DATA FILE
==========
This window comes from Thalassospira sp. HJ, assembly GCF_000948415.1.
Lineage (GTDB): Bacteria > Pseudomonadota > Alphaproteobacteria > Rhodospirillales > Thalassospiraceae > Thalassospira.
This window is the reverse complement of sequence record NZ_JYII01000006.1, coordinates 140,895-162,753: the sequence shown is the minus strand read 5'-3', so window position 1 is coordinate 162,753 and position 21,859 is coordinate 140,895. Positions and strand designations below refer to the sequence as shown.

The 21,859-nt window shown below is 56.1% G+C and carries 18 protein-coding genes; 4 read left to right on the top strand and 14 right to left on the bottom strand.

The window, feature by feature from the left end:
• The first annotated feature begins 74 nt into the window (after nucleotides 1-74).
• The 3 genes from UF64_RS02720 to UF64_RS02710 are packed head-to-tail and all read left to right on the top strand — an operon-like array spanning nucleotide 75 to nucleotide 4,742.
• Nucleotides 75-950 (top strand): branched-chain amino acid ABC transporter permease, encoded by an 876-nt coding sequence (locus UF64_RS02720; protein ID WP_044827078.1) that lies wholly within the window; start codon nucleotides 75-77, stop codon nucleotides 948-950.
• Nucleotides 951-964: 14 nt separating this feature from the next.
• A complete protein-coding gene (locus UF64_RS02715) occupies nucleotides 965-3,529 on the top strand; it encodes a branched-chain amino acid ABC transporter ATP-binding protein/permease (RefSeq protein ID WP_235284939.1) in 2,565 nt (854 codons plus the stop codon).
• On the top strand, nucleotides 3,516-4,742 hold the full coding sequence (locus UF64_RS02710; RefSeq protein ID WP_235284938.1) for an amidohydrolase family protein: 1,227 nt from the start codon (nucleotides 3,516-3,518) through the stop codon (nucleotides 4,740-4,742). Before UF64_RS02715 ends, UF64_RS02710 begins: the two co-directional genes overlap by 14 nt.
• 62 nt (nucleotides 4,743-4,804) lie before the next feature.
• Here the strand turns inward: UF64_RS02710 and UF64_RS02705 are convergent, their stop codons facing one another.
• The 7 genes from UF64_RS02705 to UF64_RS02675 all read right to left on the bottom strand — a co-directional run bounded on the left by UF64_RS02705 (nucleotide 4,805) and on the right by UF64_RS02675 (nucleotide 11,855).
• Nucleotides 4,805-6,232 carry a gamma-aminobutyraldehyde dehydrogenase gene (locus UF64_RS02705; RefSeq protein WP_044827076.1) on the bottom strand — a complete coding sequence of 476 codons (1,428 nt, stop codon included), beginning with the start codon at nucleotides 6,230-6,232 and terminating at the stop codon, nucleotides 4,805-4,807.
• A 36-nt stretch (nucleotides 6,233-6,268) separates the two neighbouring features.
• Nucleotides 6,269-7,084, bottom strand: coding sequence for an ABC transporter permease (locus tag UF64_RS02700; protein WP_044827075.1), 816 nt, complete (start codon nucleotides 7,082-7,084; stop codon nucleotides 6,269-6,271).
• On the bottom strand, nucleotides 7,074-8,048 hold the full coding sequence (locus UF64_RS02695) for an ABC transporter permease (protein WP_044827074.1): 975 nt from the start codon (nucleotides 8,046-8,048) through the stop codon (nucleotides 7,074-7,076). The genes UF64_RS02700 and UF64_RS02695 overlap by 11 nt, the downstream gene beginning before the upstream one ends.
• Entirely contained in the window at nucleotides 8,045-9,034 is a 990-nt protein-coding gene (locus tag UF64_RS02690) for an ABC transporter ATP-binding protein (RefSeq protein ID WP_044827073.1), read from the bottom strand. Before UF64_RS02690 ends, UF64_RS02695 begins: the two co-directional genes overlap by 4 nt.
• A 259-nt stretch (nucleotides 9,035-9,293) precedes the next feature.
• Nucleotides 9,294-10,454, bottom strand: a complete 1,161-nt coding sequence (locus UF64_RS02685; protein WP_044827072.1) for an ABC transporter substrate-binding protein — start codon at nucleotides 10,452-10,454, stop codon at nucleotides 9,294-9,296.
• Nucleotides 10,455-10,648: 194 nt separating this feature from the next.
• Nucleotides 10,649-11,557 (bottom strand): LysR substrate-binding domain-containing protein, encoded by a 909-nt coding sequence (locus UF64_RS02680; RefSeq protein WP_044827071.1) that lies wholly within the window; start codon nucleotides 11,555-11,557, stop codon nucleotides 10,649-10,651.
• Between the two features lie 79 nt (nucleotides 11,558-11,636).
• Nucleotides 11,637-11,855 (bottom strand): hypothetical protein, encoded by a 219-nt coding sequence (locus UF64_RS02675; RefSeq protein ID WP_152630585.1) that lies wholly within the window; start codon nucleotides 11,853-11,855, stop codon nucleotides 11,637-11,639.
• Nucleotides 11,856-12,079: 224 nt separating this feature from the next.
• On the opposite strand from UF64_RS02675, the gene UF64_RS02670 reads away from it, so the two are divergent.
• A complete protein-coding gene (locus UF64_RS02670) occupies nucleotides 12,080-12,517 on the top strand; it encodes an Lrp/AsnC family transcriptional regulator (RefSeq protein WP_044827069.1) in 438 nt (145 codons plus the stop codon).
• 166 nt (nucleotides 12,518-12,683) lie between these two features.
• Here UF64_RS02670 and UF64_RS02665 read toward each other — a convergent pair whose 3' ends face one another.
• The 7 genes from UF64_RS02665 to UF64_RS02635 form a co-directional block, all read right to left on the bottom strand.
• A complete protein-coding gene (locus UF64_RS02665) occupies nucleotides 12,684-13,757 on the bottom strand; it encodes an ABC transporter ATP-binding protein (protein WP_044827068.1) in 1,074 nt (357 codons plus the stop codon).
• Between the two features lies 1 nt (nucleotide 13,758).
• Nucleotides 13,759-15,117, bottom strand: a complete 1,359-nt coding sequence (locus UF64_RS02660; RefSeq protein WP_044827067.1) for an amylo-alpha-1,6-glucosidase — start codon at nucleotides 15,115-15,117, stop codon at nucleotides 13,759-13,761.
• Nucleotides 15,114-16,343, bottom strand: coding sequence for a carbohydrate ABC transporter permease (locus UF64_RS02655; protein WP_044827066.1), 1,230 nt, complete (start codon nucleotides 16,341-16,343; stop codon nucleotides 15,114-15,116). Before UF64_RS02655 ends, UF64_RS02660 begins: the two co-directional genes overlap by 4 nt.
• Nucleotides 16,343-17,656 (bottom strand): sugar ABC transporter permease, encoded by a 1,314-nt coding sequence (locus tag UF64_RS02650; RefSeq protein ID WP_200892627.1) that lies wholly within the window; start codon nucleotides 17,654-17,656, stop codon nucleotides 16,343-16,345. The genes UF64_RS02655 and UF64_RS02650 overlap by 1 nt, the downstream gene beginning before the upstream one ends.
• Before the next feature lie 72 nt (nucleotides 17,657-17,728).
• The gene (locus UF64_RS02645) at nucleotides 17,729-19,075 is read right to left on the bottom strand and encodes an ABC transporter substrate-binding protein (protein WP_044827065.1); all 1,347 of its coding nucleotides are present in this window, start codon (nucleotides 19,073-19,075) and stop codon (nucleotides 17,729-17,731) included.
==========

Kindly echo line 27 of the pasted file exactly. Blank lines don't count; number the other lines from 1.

• On the opposite strand from UF64_RS02675, the gene UF64_RS02670 reads away from it, so the two are divergent.